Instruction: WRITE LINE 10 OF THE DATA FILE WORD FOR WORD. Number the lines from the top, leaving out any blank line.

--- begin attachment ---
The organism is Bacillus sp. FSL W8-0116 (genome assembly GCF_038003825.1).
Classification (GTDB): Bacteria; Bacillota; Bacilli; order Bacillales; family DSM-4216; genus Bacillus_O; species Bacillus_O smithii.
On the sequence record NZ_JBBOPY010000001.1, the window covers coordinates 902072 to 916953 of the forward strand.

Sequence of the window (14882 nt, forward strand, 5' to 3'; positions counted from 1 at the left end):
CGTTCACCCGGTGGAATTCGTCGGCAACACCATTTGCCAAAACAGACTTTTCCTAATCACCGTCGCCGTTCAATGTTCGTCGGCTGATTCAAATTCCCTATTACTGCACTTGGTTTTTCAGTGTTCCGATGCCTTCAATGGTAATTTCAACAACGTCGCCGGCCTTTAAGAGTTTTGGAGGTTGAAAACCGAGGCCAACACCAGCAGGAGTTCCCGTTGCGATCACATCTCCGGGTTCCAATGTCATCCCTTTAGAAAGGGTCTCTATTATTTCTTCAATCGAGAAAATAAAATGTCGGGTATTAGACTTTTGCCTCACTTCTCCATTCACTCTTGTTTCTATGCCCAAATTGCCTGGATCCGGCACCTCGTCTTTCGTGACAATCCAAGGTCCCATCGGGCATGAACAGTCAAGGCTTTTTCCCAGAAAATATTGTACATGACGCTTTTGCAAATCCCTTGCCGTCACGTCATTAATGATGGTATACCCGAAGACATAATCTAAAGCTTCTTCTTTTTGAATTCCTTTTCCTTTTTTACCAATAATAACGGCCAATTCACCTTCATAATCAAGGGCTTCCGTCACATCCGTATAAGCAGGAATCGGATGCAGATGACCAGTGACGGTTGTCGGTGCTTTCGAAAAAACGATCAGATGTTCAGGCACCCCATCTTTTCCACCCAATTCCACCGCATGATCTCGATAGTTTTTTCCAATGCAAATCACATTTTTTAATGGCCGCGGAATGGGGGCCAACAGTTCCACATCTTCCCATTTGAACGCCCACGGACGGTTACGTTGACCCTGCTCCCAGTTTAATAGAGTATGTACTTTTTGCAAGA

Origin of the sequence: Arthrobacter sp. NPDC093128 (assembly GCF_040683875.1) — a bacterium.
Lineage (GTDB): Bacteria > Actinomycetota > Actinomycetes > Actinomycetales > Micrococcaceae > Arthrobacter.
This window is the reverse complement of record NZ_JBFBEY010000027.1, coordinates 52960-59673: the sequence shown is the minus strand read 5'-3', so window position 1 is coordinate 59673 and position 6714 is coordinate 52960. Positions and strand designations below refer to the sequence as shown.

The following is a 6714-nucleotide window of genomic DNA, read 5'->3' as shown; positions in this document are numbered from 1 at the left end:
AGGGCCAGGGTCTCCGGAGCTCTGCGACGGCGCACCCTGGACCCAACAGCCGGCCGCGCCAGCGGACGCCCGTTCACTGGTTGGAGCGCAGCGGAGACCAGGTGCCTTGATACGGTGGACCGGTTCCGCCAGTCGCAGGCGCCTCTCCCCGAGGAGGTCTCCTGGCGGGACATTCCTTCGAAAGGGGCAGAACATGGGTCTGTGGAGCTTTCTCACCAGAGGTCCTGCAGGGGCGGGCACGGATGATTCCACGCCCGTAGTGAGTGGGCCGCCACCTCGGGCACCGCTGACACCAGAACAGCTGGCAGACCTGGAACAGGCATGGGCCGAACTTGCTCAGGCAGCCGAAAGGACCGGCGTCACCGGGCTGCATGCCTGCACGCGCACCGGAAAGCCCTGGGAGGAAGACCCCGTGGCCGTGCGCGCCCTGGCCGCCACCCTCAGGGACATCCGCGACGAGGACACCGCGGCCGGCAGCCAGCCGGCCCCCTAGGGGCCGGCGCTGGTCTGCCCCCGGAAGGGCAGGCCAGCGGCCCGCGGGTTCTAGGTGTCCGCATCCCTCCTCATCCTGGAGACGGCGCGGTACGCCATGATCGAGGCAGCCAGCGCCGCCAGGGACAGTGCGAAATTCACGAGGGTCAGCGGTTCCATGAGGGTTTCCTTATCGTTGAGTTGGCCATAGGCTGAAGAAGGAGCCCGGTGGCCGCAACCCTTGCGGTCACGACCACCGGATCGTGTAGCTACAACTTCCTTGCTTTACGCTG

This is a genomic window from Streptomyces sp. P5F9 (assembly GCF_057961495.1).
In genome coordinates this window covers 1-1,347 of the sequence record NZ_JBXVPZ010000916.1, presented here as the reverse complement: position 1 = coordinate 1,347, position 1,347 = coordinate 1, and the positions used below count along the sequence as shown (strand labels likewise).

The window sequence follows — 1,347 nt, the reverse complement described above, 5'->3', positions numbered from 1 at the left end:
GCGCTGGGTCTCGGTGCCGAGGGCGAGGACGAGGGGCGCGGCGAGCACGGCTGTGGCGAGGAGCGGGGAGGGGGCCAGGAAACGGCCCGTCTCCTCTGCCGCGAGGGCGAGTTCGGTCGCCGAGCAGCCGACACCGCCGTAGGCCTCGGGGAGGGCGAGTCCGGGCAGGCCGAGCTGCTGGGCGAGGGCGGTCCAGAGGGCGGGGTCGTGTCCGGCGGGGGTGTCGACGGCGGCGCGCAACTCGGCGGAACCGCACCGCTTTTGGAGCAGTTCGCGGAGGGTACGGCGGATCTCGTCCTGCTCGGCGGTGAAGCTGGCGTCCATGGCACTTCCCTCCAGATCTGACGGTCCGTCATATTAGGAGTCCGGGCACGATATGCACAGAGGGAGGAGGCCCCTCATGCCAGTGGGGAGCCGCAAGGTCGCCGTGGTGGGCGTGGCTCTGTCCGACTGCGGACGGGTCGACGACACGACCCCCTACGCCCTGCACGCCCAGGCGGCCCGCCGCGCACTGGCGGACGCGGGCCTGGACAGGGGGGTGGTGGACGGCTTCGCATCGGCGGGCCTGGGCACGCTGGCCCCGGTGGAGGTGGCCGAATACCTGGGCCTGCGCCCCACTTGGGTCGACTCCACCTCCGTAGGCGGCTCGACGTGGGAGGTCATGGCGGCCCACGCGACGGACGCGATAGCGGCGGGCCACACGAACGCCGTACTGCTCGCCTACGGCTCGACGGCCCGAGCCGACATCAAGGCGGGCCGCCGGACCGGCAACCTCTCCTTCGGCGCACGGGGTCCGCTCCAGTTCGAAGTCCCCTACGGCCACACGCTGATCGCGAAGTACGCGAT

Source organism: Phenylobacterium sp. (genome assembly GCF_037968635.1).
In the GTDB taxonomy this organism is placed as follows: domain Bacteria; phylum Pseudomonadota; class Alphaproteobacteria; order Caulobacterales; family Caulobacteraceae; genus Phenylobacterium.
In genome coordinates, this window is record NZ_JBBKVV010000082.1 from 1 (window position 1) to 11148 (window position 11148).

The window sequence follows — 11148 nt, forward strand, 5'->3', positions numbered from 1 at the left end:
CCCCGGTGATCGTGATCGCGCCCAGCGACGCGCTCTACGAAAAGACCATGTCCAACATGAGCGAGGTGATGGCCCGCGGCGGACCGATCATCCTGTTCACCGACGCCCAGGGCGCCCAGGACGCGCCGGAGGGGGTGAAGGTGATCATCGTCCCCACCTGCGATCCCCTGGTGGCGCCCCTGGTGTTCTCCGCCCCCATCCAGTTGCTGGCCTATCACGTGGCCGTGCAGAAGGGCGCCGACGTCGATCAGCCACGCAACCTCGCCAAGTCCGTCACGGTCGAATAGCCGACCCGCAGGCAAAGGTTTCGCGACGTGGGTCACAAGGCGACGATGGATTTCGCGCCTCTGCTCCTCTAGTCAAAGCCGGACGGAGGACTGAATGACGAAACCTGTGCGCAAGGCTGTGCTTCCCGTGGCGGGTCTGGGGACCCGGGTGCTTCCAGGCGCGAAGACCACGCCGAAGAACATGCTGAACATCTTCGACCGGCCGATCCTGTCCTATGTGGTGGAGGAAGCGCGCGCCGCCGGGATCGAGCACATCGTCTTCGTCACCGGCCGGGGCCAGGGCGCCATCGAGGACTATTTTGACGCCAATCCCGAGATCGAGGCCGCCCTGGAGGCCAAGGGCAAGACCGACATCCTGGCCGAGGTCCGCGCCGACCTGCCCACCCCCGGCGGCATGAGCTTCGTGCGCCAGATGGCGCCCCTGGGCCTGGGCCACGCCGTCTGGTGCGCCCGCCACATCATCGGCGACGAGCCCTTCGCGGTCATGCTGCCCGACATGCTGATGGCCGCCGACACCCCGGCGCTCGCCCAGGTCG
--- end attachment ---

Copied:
AGGGCCAGGGTCTCCGGAGCTCTGCGACGGCGCACCCTGGACCCAACAGCCGGCCGCGCCAGCGGACGCCCGTTCACTGGTTGGAGCGCAGCGGAGACCAGGTGCCTTGATACGGTGGACCGGTTCCGCCAGTCGCAGGCGCCTCTCCCCGAGGAGGTCTCCTGGCGGGACATTCCTTCGAAAGGGGCAGAACATGGGTCTGTGGAGCTTTCTCACCAGAGGTCCTGCAGGGGCGGGCACGGATGATTCCACGCCCGTAGTGAGTGGGCCGCCACCTCGGGCACCGCTGACACCAGAACAGCTGGCAGACCTGGAACAGGCATGGGCCGAACTTGCTCAGGCAGCCGAAAGGACCGGCGTCACCGGGCTGCATGCCTGCACGCGCACCGGAAAGCCCTGGGAGGAAGACCCCGTGGCCGTGCGCGCCCTGGCCGCCACCCTCAGGGACATCCGCGACGAGGACACCGCGGCCGGCAGCCAGCCGGCCCCCTAGGGGCCGGCGCTGGTCTGCCCCCGGAAGGGCAGGCCAGCGGCCCGCGGGTTCTAGGTGTCCGCATCCCTCCTCATCCTGGAGACGGCGCGGTACGCCATGATCGAGGCAGCCAGCGCCGCCAGGGACAGTGCGAAATTCACGAGGGTCAGCGGTTCCATGAGGGTTTCCTTATCGTTGAGTTGGCCATAGGCTGAAGAAGGAGCCCGGTGGCCGCAACCCTTGCGGTCACGACCACCGGATCGTGTAGCTACAACTTCCTTGCTTTACGCTG